This was, and is, predictable , the city of Cincinnati has a history of back room deals where corporate interests take precedent over mere neighborhood interests. To understand why this is allowed to happen you only need look back at history to see it.
|City workers showed up to take photos of "blighted" buildings like these in 1959, the car in the photo is only 2 years old,|
One day men began arriving in a neighborhood in Cincinnati, the year was 1959. They were white and that made them stand out in Kenyan-Barr an almost exclusively black neighborhood west of the city courthouse. They had cameras and signs and they were taking photos of all the buildings. Something was up but the average resident had no clue that soon their neighborhood would be destroyed, that they would be homeless, scattered to the winds of Avondale, Walnut Hills, OTR, causing the mass white flight and leading to the deterioration of the city.
|This "blighted building" held a local barbershop. Note the level of architecture lost|
Kenyan Barr is the neighborhood you probably never heard of in Cincinnati. It was, in the 1940's and early 1950's our Harlem.. Built between 1850 and 1890, unlike OTR which was built as tenement housing, K-B was a neighborhood of Rowhouses and single family homes with commercial corners and area with even larger mansions and not been a struggling neighborhood with newly arrived immigrant's, but rather a neighborhood of those who had made it already. By the 1940's as people moved out to better areas it was mostly a rental district and was overwhelmingly black, though it had a vibrant business corners. There were poor living there but ether were middle class blacks as well who lived there and owned businesses and employed people. There were 2800 buildings, with 500 shops,churches and other non residential facilities. TEN THOUSAND families , almost THIRTY THOUSAND people called Kenyan Barr home.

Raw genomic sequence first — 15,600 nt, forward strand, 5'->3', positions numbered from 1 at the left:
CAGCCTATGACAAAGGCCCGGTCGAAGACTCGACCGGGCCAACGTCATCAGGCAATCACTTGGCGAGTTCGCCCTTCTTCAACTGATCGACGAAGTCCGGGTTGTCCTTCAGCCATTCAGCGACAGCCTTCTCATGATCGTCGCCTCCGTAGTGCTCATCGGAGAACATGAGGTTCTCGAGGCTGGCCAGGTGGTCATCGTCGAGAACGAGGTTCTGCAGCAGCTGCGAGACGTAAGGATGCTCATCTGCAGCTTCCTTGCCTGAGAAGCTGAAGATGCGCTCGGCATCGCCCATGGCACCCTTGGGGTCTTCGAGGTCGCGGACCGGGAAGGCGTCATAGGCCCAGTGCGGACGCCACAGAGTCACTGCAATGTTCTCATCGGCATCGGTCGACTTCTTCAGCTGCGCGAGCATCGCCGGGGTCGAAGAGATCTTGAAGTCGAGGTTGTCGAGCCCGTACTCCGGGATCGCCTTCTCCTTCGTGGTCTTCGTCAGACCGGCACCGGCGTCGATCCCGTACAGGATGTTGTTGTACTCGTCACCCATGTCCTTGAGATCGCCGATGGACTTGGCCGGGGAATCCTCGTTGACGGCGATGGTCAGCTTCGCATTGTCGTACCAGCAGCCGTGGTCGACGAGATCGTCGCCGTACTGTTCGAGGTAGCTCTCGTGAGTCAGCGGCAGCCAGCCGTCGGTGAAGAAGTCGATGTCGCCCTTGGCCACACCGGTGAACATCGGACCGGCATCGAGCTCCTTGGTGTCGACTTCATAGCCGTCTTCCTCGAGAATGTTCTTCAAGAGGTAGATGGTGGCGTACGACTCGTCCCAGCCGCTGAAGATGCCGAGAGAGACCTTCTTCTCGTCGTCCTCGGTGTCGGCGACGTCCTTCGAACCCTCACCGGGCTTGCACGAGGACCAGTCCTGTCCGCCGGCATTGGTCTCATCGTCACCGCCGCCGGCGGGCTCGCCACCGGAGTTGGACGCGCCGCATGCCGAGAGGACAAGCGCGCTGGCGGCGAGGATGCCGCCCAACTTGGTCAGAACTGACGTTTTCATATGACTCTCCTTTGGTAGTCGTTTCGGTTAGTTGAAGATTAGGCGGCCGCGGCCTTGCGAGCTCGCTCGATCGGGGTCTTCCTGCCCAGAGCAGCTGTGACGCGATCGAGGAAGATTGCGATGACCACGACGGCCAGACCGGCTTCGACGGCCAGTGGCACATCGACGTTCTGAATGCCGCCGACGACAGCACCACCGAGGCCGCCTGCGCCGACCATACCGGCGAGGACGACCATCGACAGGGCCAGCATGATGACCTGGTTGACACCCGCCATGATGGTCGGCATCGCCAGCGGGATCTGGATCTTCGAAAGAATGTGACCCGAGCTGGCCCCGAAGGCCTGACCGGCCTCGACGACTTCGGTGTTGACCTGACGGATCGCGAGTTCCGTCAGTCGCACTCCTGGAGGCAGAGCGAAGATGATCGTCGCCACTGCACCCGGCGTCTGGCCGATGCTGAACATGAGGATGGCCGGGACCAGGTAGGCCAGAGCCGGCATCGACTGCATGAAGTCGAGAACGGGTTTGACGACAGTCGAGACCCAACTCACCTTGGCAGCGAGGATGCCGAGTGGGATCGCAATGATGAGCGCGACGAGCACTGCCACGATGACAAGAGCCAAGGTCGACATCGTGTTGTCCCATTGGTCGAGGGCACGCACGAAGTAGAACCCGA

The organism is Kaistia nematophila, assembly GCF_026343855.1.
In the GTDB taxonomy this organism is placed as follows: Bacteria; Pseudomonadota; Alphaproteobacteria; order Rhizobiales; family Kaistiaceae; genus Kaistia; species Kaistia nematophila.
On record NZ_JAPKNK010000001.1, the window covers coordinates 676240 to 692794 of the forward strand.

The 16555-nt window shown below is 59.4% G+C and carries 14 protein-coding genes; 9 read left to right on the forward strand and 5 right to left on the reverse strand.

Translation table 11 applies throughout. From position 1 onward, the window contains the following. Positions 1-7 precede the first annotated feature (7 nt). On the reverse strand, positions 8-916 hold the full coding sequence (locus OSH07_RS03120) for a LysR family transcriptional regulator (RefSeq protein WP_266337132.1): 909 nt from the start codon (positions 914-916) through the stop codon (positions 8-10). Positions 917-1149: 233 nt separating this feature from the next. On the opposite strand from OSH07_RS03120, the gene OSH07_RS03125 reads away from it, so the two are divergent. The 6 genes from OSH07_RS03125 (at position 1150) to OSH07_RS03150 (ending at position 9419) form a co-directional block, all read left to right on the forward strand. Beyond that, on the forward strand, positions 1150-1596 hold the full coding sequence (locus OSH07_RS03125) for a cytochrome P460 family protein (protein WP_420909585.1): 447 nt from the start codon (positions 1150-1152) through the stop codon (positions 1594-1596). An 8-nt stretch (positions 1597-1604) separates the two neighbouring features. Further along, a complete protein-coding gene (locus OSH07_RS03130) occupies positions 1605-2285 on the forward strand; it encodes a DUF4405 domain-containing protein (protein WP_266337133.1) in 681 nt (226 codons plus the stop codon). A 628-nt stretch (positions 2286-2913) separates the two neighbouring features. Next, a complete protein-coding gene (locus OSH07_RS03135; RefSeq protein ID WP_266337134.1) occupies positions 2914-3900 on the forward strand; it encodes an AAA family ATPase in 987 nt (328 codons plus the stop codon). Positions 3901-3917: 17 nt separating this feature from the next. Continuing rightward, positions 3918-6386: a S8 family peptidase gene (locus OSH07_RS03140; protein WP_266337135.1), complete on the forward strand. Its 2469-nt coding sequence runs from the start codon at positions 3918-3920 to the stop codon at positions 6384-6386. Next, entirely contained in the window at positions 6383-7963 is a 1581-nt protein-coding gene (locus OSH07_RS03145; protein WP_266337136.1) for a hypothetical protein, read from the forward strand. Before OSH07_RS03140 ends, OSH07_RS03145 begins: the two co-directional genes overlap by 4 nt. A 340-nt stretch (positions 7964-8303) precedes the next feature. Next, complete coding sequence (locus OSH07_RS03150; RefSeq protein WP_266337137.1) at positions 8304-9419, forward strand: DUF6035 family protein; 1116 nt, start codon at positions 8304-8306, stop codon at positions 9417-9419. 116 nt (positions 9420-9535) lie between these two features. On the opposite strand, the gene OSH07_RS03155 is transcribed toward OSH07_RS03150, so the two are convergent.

|This Second Empire 'Blighted' Mansion still had its original wrought iron fence|
|No that's not Brooklyn, its Cincinnati, there were hundreds of 3 story single family rowhouses. What would this be worth today within walking distance to downtown. According to the city these were "blighted"|
|Elegant French Second Empire Duplexes were in Kenyan Barr, Gorgeous detailing, but these were signs of a "Blight-Ridden" neighborhood that should be demoed for an industrial park|
|This corner building was built as a single family townhome. With its elegant bays what would it be worth today?|
|Is it that the buildings are "blighted" or did corporate and city leaders just think the 'wrong people' lived here?|
|We look back now and say "how stupid we were"...yet, here we go again.|
Rest in Peace, Arch Street, you were not the first, and if something major doesn't change, you will not be the last.